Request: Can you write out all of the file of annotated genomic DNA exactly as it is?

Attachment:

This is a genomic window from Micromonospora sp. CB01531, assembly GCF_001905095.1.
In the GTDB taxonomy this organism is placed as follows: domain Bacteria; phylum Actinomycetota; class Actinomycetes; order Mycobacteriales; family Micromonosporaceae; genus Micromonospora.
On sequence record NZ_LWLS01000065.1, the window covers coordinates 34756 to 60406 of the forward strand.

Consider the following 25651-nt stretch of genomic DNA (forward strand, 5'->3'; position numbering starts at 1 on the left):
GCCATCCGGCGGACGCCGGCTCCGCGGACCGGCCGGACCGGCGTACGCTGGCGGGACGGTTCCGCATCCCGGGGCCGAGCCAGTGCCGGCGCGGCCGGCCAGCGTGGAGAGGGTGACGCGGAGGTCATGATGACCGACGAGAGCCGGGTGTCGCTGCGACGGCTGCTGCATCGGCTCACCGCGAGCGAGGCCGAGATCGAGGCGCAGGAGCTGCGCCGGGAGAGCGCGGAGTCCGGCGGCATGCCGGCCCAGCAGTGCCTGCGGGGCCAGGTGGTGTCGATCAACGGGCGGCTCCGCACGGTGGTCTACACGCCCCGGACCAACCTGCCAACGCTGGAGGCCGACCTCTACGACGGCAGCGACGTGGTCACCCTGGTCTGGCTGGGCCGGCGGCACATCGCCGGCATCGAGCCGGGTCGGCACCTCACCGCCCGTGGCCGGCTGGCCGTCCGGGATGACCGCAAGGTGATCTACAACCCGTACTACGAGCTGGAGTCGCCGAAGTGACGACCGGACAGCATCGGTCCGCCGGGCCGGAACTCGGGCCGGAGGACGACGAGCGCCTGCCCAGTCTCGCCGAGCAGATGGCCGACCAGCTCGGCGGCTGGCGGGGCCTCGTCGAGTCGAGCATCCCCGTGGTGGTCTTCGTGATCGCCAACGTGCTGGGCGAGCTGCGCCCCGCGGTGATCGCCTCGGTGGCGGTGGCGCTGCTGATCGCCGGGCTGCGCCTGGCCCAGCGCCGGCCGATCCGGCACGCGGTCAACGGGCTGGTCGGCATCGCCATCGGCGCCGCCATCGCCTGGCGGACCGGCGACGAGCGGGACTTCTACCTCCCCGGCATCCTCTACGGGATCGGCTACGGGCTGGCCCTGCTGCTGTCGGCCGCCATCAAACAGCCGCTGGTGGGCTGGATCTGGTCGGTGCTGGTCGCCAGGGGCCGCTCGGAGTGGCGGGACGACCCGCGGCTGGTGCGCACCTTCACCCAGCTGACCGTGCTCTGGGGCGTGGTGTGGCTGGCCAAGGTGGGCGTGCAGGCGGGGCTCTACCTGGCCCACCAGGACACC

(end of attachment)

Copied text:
This is a genomic window from Micromonospora sp. CB01531, assembly GCF_001905095.1.
In the GTDB taxonomy this organism is placed as follows: domain Bacteria; phylum Actinomycetota; class Actinomycetes; order Mycobacteriales; family Micromonosporaceae; genus Micromonospora.
On sequence record NZ_LWLS01000065.1, the window covers coordinates 34756 to 60406 of the forward strand.

Consider the following 25651-nt stretch of genomic DNA (forward strand, 5'->3'; position numbering starts at 1 on the left):
GCCATCCGGCGGACGCCGGCTCCGCGGACCGGCCGGACCGGCGTACGCTGGCGGGACGGTTCCGCATCCCGGGGCCGAGCCAGTGCCGGCGCGGCCGGCCAGCGTGGAGAGGGTGACGCGGAGGTCATGATGACCGACGAGAGCCGGGTGTCGCTGCGACGGCTGCTGCATCGGCTCACCGCGAGCGAGGCCGAGATCGAGGCGCAGGAGCTGCGCCGGGAGAGCGCGGAGTCCGGCGGCATGCCGGCCCAGCAGTGCCTGCGGGGCCAGGTGGTGTCGATCAACGGGCGGCTCCGCACGGTGGTCTACACGCCCCGGACCAACCTGCCAACGCTGGAGGCCGACCTCTACGACGGCAGCGACGTGGTCACCCTGGTCTGGCTGGGCCGGCGGCACATCGCCGGCATCGAGCCGGGTCGGCACCTCACCGCCCGTGGCCGGCTGGCCGTCCGGGATGACCGCAAGGTGATCTACAACCCGTACTACGAGCTGGAGTCGCCGAAGTGACGACCGGACAGCATCGGTCCGCCGGGCCGGAACTCGGGCCGGAGGACGACGAGCGCCTGCCCAGTCTCGCCGAGCAGATGGCCGACCAGCTCGGCGGCTGGCGGGGCCTCGTCGAGTCGAGCATCCCCGTGGTGGTCTTCGTGATCGCCAACGTGCTGGGCGAGCTGCGCCCCGCGGTGATCGCCTCGGTGGCGGTGGCGCTGCTGATCGCCGGGCTGCGCCTGGCCCAGCGCCGGCCGATCCGGCACGCGGTCAACGGGCTGGTCGGCATCGCCATCGGCGCCGCCATCGCCTGGCGGACCGGCGACGAGCGGGACTTCTACCTCCCCGGCATCCTCTACGGGATCGGCTACGGGCTGGCCCTGCTGCTGTCGGCCGCCATCAAACAGCCGCTGGTGGGCTGGATCTGGTCGGTGCTGGTCGCCAGGGGCCGCTCGGAGTGGCGGGACGACCCGCGGCTGGTGCGCACCTTCACCCAGCTGACCGTGCTCTGGGGCGTGGTGTGGCTGGCCAAGGTGGGCGTGCAGGCGGGGCTCTACCTGGCCCACCAGGACACC